[ prahys ]
/ praɪs /
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verb (used with object), priced, pric·ing.
to fix the price of.
to ask or determine the price of: We spent the day pricing furniture at various stores.
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Idioms about price

    at any price, at any cost, no matter how great: Their orders were to capture the town at any price.
    beyond / without price, of incalculable value; priceless: The crown jewels are beyond price.

Origin of price

First recorded in 1175–1225; (noun) Middle English pris(e), from Old French, Latin pretium “price, value, worth” (cf. precious); (verb) late Middle English prisen, from Middle French prisier, derivative of pris,Old French as above; see prize2, praise

synonym study for price

1, 4. Price, charge, cost, expense refer to outlay or expenditure required in buying or maintaining something. Price is used mainly of single, concrete objects offered for sale; charge, of services: What is the price of that coat? There is a small charge for mailing packages. Cost is mainly a purely objective term, often used in financial calculations: The cost of building a new annex was estimated at $10,000. Expense suggests cost plus incidental expenditure: The expense of the journey was more than the contemplated cost. Only charge is not used figuratively. Price, cost, and sometimes expense may be used to refer to the expenditure of mental energy, what one “pays” in anxiety, suffering, etc.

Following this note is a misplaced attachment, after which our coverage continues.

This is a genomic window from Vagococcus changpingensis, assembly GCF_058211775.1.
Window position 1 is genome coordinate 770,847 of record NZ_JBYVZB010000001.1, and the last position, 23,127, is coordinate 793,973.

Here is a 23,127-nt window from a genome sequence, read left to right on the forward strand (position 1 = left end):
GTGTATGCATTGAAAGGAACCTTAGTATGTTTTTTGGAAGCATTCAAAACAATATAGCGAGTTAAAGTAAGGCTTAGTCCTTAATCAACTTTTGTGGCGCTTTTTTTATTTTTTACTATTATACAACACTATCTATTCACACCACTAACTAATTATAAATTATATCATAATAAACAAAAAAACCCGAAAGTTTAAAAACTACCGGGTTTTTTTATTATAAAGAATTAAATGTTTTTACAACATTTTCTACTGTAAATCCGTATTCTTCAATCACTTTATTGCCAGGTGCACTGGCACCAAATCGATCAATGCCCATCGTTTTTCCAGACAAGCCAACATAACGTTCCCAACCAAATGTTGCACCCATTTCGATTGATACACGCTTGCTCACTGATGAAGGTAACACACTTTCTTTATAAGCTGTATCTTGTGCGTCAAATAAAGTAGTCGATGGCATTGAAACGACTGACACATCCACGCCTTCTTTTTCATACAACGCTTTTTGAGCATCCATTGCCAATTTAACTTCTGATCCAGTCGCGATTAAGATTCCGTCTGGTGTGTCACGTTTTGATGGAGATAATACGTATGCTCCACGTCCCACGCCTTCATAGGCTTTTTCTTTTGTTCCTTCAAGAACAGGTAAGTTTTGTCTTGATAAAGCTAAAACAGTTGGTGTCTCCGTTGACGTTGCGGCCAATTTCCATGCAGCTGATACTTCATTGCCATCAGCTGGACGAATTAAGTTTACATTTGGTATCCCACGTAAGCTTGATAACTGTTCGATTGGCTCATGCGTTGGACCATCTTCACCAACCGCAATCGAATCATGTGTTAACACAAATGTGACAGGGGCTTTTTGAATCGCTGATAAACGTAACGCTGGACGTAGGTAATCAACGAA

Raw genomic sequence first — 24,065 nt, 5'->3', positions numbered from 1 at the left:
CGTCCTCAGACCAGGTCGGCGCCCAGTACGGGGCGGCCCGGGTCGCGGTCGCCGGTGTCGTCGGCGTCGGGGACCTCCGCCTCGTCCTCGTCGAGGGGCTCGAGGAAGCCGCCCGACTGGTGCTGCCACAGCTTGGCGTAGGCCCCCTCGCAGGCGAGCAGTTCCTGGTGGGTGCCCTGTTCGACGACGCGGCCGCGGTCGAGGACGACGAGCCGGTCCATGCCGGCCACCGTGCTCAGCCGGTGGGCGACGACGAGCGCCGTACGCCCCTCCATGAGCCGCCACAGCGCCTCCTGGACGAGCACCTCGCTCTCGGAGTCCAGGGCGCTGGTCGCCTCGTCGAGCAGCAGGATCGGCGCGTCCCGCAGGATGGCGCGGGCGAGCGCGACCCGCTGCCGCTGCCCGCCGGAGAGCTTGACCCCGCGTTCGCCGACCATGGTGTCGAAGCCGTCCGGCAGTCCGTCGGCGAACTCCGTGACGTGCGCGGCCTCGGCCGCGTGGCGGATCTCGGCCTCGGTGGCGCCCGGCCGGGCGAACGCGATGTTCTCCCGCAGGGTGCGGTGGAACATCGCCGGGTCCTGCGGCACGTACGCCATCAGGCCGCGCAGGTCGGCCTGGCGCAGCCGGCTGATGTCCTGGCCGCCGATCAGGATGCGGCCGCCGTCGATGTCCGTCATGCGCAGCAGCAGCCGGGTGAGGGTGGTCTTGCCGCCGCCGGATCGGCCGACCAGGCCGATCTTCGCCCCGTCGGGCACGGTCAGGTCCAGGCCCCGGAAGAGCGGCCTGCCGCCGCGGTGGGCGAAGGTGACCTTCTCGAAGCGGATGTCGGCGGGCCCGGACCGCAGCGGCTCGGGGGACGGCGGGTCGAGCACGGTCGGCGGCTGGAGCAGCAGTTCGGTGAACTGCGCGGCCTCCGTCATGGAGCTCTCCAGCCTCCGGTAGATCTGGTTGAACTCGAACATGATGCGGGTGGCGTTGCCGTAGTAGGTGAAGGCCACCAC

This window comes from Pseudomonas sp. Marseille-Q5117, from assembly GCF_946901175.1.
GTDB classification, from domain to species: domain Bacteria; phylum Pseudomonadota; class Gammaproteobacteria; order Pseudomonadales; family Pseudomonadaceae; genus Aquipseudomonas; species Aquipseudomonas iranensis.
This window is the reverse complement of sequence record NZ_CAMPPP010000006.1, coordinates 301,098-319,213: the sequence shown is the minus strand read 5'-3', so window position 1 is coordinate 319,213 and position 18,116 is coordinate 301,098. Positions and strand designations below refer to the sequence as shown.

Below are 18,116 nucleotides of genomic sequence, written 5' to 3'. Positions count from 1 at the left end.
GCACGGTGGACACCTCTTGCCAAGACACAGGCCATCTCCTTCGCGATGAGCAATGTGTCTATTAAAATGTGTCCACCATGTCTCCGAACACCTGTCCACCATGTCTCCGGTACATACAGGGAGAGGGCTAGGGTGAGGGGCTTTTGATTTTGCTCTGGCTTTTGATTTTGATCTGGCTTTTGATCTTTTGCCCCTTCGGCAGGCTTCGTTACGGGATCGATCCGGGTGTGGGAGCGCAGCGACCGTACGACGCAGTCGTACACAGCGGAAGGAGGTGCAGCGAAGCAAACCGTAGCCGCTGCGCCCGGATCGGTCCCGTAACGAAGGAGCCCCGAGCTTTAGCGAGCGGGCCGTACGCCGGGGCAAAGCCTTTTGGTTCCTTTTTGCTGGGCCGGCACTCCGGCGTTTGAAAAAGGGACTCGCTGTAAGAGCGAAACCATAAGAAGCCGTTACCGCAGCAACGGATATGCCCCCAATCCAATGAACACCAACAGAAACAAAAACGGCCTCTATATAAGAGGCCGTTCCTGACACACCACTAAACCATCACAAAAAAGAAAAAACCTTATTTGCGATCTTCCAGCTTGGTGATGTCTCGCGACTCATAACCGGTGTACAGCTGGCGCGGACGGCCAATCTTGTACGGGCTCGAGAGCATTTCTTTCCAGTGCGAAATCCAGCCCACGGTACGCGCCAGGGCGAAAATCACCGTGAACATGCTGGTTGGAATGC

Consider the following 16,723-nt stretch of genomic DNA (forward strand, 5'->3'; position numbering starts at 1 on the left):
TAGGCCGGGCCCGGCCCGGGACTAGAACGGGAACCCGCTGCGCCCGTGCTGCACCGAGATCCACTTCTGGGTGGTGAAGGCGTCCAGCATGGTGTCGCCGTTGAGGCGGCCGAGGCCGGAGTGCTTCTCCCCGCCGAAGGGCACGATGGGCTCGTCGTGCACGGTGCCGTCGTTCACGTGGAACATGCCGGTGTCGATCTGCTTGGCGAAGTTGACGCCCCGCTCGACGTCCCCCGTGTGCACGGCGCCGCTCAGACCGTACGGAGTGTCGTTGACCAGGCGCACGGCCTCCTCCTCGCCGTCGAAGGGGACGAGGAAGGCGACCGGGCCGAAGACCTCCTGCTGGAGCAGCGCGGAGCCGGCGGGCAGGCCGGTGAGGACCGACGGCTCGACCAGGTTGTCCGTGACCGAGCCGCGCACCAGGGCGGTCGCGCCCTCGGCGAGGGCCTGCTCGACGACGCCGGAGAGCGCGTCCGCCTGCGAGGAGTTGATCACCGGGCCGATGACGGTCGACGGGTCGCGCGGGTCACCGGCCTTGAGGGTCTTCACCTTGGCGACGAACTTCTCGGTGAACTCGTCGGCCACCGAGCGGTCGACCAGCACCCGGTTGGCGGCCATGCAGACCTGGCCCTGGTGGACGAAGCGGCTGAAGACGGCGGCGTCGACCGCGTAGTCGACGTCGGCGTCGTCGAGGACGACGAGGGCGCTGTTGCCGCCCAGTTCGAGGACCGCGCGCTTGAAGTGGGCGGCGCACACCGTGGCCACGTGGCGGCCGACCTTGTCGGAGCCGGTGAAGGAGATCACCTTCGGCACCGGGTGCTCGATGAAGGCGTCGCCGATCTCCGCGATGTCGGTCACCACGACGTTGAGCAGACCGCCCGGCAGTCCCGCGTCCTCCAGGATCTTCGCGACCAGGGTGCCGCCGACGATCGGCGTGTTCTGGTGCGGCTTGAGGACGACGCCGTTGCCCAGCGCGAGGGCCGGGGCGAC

price·a·ble, adjectivepre·price, verb (used with object), pre·priced, pre·pric·ing; nounre·price, verb, re·priced, re·pric·ing.well-priced, adjective

Other definitions for price (2 of 2)

[ prahys ]
/ praɪs /

Bruce, 1845–1903, U.S. architect.
(Edward) Reynolds, 1933–2011, U.S. novelist.
(Mary) Le·on·tyne [lee-uhn-teen], /ˈli ənˌtin/, born 1927, U.S. soprano.
a male given name.
Dictionary.com Unabridged Based on the Random House Unabridged Dictionary, © Random House, Inc. 2023

How to use price in a sentence

British Dictionary definitions for price

/ (praɪs) /

verb (tr)

Derived forms of price

pricer, noun

Word Origin for price

C13 pris, from Old French, from Latin pretium price, value, wage
Collins English Dictionary - Complete & Unabridged 2012 Digital Edition © William Collins Sons & Co. Ltd. 1979, 1986 © HarperCollins Publishers 1998, 2000, 2003, 2005, 2006, 2007, 2009, 2012

Other Idioms and Phrases with price


The American Heritage® Idioms Dictionary Copyright © 2002, 2001, 1995 by Houghton Mifflin Harcourt Publishing Company. Published by Houghton Mifflin Harcourt Publishing Company.